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Connecting with ... "Ms PeriMenopause"

The truth is, we’re all at different stages of our lives as women.  Several of my friends, sisters, and I are at this very interesting time in our lives, the menopausal transition, and yes, just beginning to meet, “Ms. PeriMenopause” for the first time ourselves.  Our 40-50 yo ‘girl-talk’ usually ends up with some discussion around the topics of hot flashes, or how much more difficult it is now to lose weight.

But what’s less often spoken of amongst my friends, are the symptoms of mood swings and irritability, which can also be symptoms of the peri-menopausal transition.  Have you seen yourself go from ‘zero-sixty’ in irritability (or anger), or get easily tearful over things that you know before wouldn’t have upset you so easily?  Well I certainly have.  Hopefully this bit of information will help you to understand some of the hormonal and emotional shifts that can occur in the perimenopause, giving us some control over that feeling of our ‘raging’ hormones...


The menopausal transition, or perimenopause, begins on average four years before the final menstrual period, and includes a number of physiologic changes that may affect a woman’s quality of life. It is characterized by irregular menstrual cycles and marked hormonal fluctuations, often accompanied by hot flashes, sleep disturbances, mood symptoms, and vaginal dryness.


Mood and Depression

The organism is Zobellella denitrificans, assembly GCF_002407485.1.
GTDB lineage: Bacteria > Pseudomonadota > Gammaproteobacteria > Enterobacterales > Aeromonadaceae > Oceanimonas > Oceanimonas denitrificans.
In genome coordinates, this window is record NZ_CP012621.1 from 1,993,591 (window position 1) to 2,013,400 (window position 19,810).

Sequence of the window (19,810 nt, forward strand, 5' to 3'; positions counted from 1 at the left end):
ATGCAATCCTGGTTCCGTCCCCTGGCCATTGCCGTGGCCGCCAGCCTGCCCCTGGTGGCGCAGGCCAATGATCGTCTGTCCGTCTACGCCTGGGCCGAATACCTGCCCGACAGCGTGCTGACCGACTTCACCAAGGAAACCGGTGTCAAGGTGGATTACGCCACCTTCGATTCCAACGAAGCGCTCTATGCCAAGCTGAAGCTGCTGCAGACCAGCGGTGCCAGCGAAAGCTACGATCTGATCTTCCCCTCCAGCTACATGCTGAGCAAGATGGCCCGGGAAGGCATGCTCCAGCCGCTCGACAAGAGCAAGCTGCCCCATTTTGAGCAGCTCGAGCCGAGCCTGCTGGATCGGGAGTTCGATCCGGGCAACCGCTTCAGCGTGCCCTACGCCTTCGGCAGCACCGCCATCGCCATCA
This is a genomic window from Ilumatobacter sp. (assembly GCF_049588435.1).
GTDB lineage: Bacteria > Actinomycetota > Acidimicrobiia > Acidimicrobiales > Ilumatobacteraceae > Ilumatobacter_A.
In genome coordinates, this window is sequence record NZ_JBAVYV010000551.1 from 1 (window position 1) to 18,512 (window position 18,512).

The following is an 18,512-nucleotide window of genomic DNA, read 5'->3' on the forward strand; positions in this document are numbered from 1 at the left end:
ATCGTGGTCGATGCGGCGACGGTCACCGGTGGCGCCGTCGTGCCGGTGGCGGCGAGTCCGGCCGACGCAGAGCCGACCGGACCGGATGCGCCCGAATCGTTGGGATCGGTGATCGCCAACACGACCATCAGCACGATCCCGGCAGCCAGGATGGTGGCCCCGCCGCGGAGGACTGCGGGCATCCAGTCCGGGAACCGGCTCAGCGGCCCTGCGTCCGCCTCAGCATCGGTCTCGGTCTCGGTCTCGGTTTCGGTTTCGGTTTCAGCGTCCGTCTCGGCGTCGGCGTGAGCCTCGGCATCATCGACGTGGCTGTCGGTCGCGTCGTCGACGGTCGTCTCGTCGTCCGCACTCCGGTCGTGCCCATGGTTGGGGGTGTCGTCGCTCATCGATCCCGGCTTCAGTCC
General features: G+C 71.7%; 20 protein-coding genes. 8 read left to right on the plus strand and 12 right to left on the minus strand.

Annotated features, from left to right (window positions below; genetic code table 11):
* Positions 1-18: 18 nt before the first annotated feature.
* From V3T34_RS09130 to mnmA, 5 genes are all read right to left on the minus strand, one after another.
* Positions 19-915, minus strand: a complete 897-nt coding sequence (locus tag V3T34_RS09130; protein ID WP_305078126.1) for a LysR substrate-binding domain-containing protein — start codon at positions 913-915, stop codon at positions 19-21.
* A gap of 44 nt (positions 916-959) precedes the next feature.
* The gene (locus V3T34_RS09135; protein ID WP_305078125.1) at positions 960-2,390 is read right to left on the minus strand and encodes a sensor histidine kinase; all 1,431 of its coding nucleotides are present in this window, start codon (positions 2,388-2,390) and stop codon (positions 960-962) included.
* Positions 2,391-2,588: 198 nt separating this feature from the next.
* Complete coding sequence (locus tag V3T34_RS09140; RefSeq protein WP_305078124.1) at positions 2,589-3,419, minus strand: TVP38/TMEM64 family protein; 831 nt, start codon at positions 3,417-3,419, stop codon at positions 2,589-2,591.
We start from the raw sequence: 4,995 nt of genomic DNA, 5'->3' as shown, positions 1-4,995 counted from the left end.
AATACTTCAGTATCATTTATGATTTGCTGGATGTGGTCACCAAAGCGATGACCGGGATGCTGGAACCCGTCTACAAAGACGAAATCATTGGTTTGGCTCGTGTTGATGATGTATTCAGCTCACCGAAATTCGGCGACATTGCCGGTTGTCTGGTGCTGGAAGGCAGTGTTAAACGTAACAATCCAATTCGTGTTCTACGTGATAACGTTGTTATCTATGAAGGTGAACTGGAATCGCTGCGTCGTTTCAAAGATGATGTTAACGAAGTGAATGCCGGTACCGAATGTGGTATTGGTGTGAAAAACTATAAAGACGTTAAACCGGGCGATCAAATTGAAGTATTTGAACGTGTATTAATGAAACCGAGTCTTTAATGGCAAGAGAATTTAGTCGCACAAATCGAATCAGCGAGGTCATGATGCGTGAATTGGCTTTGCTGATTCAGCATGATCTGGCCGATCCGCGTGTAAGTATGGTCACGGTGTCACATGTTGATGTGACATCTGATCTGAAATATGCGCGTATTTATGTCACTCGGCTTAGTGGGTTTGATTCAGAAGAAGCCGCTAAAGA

Some women notice emotional symptoms as well, like irritability and mood swing…Or maybe she’s just not been feeling like herself.  Many patients ask me if depression is part of “the change “.  We do know that depression is more common in women in this age bracket, but less likely, actually caused by the menopausal change.  I try to get patients to prioritize their symptoms.  If hot flashes, night sweats and interrupted sleep (with some noticeable, but more minor mood shifts) are her story, I’d more likely attribute these symptoms to perimenopausal changes.  If her main complaint is major depressed mood, lack of energy/motivation, more serious crying episodes (and ‘oh-by-the-way’, I’m having hot flashes,) I’d have her consider further evaluation for depression as first priority, while offering options for menopausal symptoms secondarily.


How to Cope

Life is complicated.  It wouldn’t be fair to blame all female mood disorders on peri-menopause.  Career and economic stressors, family stressors with aging parents, raising children, teenager concerns, ‘empty nest’ issues, redefining relationships with friends/mate, body image issues, and medical health concerns could all be at play.  Though with that being said, the irregular and unpredictable hormone shifts of the perimenopause have been known to be associated with irritability and mood swings.  These symptoms may be aggravated by sleep disturbances, yet another symptom of the perimenopausal transition.

So if you’re experiencing some of the symptoms of the perimenopausal transition, give yourself a break!  Maybe this time we can blame some of it ‘on our hormones’.  Be kinder to yourself, and to others.  And take a look at your behaviors in interacting with others.  Take ownership of where our (over-reacting) emotions could be contributing to negative interactions.

Rest more.  Find relaxing activities and hobbies to enjoy.  Forgive.  Apologize.  And seek help from your health care providers if your emotional symptoms seem severe.



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